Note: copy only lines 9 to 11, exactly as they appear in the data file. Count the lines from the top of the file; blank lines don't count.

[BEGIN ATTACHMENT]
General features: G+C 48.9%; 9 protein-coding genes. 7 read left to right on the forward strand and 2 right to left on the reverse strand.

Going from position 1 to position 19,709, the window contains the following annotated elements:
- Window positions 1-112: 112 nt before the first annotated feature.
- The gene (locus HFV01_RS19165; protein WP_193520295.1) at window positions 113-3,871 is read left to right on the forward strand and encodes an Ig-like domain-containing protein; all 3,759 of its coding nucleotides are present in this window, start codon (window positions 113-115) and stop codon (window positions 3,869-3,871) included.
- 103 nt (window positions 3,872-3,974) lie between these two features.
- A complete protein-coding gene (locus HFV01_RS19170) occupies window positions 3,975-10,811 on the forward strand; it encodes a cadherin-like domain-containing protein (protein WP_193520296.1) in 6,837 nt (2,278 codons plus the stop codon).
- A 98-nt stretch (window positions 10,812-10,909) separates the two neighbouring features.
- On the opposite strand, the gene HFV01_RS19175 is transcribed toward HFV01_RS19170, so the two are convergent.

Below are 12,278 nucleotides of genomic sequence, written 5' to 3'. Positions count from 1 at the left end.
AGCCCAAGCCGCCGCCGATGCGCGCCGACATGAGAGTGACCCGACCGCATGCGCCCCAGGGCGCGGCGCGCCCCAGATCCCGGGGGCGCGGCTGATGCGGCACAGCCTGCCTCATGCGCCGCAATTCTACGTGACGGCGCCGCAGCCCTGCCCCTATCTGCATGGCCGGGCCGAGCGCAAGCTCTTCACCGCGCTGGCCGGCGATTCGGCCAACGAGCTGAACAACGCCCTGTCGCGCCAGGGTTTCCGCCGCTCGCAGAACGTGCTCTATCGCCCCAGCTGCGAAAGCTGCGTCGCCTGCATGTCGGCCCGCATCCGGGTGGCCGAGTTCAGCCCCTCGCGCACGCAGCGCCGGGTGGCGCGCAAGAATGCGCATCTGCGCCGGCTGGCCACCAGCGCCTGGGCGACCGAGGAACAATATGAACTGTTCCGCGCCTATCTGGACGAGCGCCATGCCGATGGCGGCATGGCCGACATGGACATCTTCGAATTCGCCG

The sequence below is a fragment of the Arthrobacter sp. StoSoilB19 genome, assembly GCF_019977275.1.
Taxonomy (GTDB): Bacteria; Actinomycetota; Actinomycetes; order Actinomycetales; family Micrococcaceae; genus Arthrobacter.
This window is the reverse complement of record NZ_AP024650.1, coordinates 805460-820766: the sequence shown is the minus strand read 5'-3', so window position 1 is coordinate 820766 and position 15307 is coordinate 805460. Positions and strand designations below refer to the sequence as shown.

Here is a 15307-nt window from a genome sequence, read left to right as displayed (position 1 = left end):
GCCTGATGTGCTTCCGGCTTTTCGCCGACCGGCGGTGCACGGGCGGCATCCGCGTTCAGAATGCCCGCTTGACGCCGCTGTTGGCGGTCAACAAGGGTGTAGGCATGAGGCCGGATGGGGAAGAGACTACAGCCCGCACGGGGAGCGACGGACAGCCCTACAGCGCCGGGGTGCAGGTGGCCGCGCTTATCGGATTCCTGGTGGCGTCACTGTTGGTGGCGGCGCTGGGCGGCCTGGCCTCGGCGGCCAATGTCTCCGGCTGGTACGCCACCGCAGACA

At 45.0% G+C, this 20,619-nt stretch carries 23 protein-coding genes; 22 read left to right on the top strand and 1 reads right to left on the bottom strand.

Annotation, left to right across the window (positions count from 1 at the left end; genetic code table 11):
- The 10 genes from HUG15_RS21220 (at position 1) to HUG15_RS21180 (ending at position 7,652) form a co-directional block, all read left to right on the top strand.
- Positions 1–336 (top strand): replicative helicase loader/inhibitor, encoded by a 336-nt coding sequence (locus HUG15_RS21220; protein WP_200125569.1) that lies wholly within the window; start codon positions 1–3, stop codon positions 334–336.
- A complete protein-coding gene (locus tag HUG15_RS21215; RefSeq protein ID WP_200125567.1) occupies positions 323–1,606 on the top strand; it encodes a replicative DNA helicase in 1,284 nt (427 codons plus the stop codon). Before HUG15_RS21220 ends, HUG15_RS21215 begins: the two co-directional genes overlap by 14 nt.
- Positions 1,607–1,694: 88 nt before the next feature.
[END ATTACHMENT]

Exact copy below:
Below are 12,278 nucleotides of genomic sequence, written 5' to 3'. Positions count from 1 at the left end.
AGCCCAAGCCGCCGCCGATGCGCGCCGACATGAGAGTGACCCGACCGCATGCGCCCCAGGGCGCGGCGCGCCCCAGATCCCGGGGGCGCGGCTGATGCGGCACAGCCTGCCTCATGCGCCGCAATTCTACGTGACGGCGCCGCAGCCCTGCCCCTATCTGCATGGCCGGGCCGAGCGCAAGCTCTTCACCGCGCTGGCCGGCGATTCGGCCAACGAGCTGAACAACGCCCTGTCGCGCCAGGGTTTCCGCCGCTCGCAGAACGTGCTCTATCGCCCCAGCTGCGAAAGCTGCGTCGCCTGCATGTCGGCCCGCATCCGGGTGGCCGAGTTCAGCCCCTCGCGCACGCAGCGCCGGGTGGCGCGCAAGAATGCGCATCTGCGCCGGCTGGCCACCAGCGCCTGGGCGACCGAGGAACAATATGAACTGTTCCGCGCCTATCTGGACGAGCGCCATGCCGATGGCGGCATGGCCGACATGGACATCTTCGAATTCGCCG

The sequence below is a fragment of the Arthrobacter sp. StoSoilB19 genome, assembly GCF_019977275.1.